Country of Origin
Another thing you might consider when selecting sheets is the country of origin.
There are a lot of sheets produced in China, India, Turkey, all around the world, but sheets made in Italy are typically very finest that you can buy.
The Italians have a knack for weaving textiles that is unmatched in any other country. The best sheets in the world are produced in Italy. I think that’s undisputed.
Another consideration on selecting bed sheets is take a look at the finishing details. Little things such as hem stitching or tape stripes or embroideries that are done very well, stitches per inch, speak to the quality and attention to detail that’s put into the construction of that product.
These embellishments don’t add longevity or durability to the sheets. But they make it look very nice on the bed. They demonstrate some of the additional workmanship and thought that went into the construction of that particular product.
Oftentimes when you see that level of quality in the sheet, you can be assured that the cotton, textile itself, the grades of cotton that are being used in that product, are equally as fine. Grade of cotton is quite important.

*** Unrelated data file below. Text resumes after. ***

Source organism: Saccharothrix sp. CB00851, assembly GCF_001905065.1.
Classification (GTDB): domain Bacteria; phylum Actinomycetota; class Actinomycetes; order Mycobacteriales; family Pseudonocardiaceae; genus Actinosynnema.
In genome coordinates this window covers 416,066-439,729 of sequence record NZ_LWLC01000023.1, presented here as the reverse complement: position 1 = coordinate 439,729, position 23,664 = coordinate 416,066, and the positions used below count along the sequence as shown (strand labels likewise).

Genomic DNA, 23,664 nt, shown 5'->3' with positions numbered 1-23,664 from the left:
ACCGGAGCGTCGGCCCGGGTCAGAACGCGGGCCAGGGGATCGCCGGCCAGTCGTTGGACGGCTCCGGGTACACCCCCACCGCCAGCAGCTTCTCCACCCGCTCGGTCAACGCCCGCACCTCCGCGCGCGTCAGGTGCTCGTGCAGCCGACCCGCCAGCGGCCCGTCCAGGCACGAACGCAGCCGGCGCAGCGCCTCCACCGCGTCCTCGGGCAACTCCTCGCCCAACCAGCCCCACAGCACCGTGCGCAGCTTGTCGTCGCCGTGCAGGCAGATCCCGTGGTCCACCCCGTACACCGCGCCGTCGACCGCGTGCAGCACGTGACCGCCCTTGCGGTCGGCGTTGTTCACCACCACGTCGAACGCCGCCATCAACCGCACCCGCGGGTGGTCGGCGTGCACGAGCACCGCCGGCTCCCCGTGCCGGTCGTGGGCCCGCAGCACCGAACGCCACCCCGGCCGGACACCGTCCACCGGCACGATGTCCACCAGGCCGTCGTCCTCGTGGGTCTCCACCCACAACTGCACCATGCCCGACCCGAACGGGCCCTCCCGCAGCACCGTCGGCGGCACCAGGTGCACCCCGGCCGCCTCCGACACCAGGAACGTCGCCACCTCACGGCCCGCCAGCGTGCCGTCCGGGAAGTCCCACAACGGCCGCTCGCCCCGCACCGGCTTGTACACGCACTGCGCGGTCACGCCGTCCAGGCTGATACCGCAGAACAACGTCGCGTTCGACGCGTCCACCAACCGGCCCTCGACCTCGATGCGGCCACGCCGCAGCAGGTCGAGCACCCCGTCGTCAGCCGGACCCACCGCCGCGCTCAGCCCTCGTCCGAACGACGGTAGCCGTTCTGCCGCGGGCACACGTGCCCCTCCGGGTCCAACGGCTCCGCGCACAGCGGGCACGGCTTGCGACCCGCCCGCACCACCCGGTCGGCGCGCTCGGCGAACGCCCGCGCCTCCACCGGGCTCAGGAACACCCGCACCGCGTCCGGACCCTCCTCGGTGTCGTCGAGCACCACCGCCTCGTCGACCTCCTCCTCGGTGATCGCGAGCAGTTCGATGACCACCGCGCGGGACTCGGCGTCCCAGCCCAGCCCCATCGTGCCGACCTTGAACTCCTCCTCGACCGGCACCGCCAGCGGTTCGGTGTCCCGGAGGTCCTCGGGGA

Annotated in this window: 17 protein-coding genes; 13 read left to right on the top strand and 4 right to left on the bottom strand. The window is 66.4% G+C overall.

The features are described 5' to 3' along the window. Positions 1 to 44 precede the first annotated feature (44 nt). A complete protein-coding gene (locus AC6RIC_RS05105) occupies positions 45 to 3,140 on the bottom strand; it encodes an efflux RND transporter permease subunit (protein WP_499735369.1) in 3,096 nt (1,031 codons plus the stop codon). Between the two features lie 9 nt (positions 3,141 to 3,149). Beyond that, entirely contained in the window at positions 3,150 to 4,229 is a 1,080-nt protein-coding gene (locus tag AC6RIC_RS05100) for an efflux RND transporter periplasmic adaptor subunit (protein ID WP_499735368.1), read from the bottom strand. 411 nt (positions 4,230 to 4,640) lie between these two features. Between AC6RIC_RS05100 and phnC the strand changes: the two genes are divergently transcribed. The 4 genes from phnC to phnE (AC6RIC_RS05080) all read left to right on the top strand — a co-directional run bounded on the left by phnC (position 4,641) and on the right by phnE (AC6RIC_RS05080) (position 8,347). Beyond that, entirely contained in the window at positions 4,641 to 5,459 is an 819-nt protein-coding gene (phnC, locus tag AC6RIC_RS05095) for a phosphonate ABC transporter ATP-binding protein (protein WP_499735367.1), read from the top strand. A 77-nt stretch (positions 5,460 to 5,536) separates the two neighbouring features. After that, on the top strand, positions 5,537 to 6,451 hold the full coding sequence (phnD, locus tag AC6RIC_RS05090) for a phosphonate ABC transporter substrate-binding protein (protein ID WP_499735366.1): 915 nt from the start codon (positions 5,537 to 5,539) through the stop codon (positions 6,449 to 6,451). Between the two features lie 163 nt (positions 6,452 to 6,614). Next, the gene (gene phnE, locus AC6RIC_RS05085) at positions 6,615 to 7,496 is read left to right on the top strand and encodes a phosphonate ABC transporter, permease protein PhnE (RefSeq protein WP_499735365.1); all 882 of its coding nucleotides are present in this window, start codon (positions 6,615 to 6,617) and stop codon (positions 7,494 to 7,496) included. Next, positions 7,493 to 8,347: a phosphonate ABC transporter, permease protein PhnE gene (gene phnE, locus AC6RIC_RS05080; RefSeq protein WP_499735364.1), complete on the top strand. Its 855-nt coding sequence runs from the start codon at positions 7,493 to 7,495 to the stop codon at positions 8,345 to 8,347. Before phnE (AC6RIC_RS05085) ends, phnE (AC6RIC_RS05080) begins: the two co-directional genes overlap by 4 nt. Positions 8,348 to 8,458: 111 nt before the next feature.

Another thing to consider is the pocket depth. Mattress makers have gotten very overzealous in the thickness of the mattresses. We see them from 9 inches to 17 inches, some as much as 24 inches.
You want to ensure that your sheets have deep pockets so they’re going to fit these thicker mattresses.
One thing you might want to consider if you’re buying a mattress is don’t go crazy with the thickness. Once you reach 14 or 15 inches in a mattress thickness, you’re not going to pick up any more comfort in that mattress. All you’re gonna pick up is height, it’s going to make your bedding difficult and you might need a stepladder to get in bed.
The other thing you might want to consider is what you’re going to pay for the product.
You look at the Internet and you see a thousand thread count sheets for $50. The reality is a good set of sheets is going to cost you several hundred dollars.
Grades of the cotton that is used in these inexpensive sheets is reflected in the way that it feels, in the quality of the product, in the longevity of the product.
Most Italian sheets are going to run in $400 to $1500 price range.
You get what you pay for!